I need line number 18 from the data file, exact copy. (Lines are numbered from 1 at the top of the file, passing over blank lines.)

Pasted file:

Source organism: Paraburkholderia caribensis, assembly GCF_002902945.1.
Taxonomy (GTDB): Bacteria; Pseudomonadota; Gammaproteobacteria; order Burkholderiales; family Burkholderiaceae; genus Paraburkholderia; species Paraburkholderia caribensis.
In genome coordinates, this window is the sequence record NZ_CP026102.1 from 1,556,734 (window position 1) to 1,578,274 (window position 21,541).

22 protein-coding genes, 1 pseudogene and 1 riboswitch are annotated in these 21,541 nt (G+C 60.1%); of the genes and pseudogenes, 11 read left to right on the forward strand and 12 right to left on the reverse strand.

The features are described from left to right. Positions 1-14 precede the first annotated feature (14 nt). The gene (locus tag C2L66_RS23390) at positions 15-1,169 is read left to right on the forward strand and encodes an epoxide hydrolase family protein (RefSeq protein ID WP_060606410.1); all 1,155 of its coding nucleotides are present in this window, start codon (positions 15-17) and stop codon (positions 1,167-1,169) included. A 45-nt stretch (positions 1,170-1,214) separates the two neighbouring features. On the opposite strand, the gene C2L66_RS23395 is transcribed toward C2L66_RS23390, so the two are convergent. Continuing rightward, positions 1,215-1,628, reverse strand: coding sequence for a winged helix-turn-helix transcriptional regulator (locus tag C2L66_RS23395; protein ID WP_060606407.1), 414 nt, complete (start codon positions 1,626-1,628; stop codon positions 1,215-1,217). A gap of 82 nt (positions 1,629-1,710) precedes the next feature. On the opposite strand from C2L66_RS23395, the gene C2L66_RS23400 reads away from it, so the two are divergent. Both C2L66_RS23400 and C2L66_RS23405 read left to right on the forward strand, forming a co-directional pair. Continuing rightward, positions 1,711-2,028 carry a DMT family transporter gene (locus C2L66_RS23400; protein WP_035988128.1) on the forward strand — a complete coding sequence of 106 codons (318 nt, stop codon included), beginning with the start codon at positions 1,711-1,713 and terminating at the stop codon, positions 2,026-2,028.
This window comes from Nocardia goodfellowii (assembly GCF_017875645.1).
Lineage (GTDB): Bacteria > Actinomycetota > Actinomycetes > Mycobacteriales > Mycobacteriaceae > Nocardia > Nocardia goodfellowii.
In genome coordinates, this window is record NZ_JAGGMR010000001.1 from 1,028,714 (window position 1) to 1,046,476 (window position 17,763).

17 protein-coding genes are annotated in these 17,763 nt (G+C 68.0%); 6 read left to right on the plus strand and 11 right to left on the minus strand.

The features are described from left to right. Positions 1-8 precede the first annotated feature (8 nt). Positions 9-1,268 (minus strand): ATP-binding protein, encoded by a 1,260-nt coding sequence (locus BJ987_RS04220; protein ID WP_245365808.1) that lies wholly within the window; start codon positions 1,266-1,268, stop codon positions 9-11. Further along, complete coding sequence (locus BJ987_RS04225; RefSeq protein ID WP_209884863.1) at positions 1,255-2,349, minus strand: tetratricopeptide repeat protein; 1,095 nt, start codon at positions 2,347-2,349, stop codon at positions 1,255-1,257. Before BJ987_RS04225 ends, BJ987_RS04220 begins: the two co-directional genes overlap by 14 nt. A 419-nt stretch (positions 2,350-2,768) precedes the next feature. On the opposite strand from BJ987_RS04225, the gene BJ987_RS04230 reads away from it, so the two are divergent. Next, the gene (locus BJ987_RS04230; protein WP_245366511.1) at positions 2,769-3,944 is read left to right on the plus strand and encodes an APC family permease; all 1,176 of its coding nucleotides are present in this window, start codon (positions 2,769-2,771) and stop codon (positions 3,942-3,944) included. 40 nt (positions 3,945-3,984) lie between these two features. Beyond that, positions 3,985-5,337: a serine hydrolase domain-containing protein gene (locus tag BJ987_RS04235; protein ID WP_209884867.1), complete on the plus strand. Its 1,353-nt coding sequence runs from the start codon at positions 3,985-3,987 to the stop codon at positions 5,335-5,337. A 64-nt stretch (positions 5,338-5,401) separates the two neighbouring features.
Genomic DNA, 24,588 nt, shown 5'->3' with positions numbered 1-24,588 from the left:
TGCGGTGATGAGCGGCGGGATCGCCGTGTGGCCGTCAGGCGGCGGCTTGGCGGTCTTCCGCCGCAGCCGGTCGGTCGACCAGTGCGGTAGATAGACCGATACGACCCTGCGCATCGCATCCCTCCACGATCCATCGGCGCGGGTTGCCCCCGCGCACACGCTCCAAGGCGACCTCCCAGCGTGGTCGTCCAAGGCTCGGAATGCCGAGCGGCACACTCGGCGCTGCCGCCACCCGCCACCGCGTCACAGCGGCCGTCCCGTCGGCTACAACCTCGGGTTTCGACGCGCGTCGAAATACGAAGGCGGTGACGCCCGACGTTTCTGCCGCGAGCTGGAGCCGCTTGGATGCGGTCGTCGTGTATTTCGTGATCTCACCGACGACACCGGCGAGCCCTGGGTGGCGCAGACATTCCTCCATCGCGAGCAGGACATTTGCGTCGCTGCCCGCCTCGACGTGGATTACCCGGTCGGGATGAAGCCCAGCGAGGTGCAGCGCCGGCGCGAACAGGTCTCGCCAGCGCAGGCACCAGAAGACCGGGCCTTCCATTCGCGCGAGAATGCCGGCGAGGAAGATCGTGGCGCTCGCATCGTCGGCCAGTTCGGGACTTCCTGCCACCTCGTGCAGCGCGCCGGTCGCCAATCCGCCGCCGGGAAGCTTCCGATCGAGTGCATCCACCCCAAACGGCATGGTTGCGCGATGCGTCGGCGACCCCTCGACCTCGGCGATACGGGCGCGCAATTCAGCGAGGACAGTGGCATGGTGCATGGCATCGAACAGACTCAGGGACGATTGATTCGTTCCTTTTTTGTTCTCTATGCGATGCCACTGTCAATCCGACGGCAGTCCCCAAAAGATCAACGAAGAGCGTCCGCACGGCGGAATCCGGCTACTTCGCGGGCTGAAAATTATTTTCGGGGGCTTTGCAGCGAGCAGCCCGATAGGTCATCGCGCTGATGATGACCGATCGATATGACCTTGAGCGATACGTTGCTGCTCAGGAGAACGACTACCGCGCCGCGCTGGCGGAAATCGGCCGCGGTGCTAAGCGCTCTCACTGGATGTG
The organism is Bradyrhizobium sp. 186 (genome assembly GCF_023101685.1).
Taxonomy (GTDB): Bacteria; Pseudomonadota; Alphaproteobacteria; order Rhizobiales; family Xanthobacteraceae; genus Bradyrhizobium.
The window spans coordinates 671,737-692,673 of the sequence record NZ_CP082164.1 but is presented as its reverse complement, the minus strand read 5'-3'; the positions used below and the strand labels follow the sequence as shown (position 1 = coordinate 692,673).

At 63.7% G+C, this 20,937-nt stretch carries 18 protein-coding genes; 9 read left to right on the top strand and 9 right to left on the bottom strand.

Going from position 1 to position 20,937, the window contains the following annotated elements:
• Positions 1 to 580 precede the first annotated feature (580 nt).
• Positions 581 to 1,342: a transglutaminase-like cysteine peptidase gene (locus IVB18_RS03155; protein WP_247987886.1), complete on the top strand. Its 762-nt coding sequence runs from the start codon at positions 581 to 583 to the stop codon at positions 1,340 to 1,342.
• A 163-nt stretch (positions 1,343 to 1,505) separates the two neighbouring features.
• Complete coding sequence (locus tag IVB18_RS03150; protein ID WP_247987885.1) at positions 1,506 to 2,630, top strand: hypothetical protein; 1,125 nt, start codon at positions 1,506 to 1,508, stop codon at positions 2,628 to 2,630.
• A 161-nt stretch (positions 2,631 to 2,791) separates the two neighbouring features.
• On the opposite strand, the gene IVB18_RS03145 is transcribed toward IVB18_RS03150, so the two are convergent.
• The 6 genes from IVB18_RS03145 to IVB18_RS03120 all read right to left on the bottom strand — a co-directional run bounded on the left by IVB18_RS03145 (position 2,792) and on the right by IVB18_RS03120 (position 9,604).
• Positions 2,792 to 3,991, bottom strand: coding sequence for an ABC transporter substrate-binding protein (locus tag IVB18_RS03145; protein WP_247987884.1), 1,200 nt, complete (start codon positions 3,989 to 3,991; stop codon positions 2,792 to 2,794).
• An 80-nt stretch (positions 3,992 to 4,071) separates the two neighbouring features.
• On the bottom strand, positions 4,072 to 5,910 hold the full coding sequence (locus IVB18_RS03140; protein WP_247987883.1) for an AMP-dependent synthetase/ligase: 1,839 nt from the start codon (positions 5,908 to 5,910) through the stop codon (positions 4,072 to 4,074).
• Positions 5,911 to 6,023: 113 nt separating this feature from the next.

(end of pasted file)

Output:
• Positions 1 to 580 precede the first annotated feature (580 nt).